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Why didn’t the Rosminian order tell us the truth about Fr Kit?

The order apparently knew the truth of the allegations at least a year before his death

By on Monday, 20 June 2011

Fr Kit Cunningham died last year

Fr Kit Cunningham died last year

I got a shock yesterday morning. I had been half-listening to the Sunday programme on Radio 4, with children’s author Philip Pullman explaining, yet again, why he is very fond of biblical prose and the culture of the C of E in which he was raised, but dislikes the “political power” of official religions; all well and good and mildly irritating.

This was followed by a news item about the Rosminian order of priests and the public accusations of priestly abuse they are now facing. Not another cover-up, I thought with a sinking feeling. And then the shock came: here was the voice of journalist Peter Stanford explaining quite simply and without emotion how one of the four accused Rosminian priests, whom he had personally known for 20 years and who had married him and baptised his children, was the late Fr Kit Cunningham, the much-loved former parish priest of St Etheldreda’s, Ely Place, unofficial pastor of Fleet Street and well known to the Catholic Herald staff.

I had not known Fr Cunningham personally but had been asked to write his obituary for the Herald when he died last year. In the obituary I quoted one of his friends, who described him as “a very caring, modest and deeply spiritual man”. I added my own estimate, based on all I had read and heard about him: “A man of energy and imagination, full of good fellowship, pastoral zeal and hospitality.”

Little did I realise when I briefly mentioned in the obituary that he “had spent 10 years as a missionary in Tanzania”, that it was during this period, in the late 1960s, that Fr Cunningham had not only regularly sexually and psychologically abused young boys, the sons of expatriate Britons, in St Michael’s School, Soni, in the then Tanganyika, but that he had also covered up for fellow priests who he knew were doing the same thing.

Full-page articles in yesterday’s Sunday Times and the Observer (the latter written by Peter Stanford) make it clear that these are not merely allegations of as yet unproven abuse. It appears that Fr Cunningham had quietly sent back his MBE last year, at the same time writing to his victims: “My conscience is deeply disturbed by the breach of trust that God placed in me as a Catholic priest. Many of you have suffered and been scarred by your experiences. After much reflection I have decided to return my MBE.”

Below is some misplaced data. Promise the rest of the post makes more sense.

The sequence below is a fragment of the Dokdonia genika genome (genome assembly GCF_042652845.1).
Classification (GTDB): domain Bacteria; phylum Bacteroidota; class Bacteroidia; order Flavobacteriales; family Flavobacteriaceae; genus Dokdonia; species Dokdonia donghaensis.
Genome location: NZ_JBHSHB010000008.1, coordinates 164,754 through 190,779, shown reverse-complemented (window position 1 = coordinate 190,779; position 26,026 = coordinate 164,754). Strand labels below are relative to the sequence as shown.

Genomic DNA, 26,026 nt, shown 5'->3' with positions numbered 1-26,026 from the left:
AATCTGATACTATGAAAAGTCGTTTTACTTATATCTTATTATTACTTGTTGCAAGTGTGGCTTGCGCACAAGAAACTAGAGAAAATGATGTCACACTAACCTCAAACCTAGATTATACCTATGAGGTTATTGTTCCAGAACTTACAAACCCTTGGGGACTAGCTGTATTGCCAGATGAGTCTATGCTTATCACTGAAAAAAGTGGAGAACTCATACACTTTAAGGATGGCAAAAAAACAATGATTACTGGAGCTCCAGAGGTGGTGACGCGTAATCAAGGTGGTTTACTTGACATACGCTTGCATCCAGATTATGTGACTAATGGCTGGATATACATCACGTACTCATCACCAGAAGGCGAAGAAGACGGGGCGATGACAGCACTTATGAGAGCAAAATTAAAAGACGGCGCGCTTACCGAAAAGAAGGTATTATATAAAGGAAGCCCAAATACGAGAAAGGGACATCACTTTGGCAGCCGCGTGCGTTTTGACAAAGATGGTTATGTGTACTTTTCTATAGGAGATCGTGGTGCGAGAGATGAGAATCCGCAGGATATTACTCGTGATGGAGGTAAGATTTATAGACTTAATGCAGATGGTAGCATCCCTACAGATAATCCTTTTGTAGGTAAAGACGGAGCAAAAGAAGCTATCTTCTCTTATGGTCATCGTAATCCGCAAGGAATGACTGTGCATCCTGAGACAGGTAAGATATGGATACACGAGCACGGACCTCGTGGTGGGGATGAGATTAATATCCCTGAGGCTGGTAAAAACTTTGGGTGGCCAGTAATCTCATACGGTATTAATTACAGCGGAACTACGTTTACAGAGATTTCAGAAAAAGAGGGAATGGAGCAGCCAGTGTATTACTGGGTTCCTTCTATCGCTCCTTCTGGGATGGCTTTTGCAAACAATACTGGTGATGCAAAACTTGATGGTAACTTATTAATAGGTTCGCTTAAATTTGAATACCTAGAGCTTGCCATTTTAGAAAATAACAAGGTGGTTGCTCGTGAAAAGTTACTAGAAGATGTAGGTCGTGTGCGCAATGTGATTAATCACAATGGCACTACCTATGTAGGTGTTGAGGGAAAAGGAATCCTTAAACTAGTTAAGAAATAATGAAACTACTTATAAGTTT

So, an admission of guilt which tarnishes forever the memories his wide circle of friends have of him; which casts a shadow over the parish that he brought to life and where he was pastor for so many years; and which makes all the fulsome tributes written after his death now ring very hollow – not to speak of the long anguish and emotional scars suffered by his victims, now in middle age. And the worst aspect of all is what looks like a cover up in the Church; not just priests covering up for each other in a local culture of sinful complicity, but the Rosminian order itself: it knew of the truth of the allegations against Fr Cunningham at least a year before his death if not longer – and yet they still held a memorial service in January which duly echoed all the tributes paid to him on his death. This is appalling.

BBC One is broadcasting a programme about all this on Tuesday at 10.35pm. It is called Abused: Breaking the Silence, and I shall watch it with a heavy heart.

  • Siobhan

    I understand entirely how you feel and the way you expressed yourself speaks straight to my heart. All my life i have lived the faith, I have had my large family baptised and all of them teenagers and younger attend mass. However I the mother who has encouraged this faith, have now lost it. Like Londonistar I too have read about all the trashy affairs, footballers, IMF leader, etc I read also about the terrible plight of child brides in far of lands and the evil of hospitals in parts of India where no female births take place. Where is God in all of this? Is this how He wants it to be? It now appears that the church has such dirty hands and conscience it cannot defend basic Christian values. A few years ago I had cause to suspect abuse was taking place at a well known London Catholic boys school where a number of the staff including the then headmaster were known to be gay. I doubted myself so never followed it up, how I regret my actions when I now see that the seemingly impossible is all too possible.

  • ex-ratcliffe and Grace dieu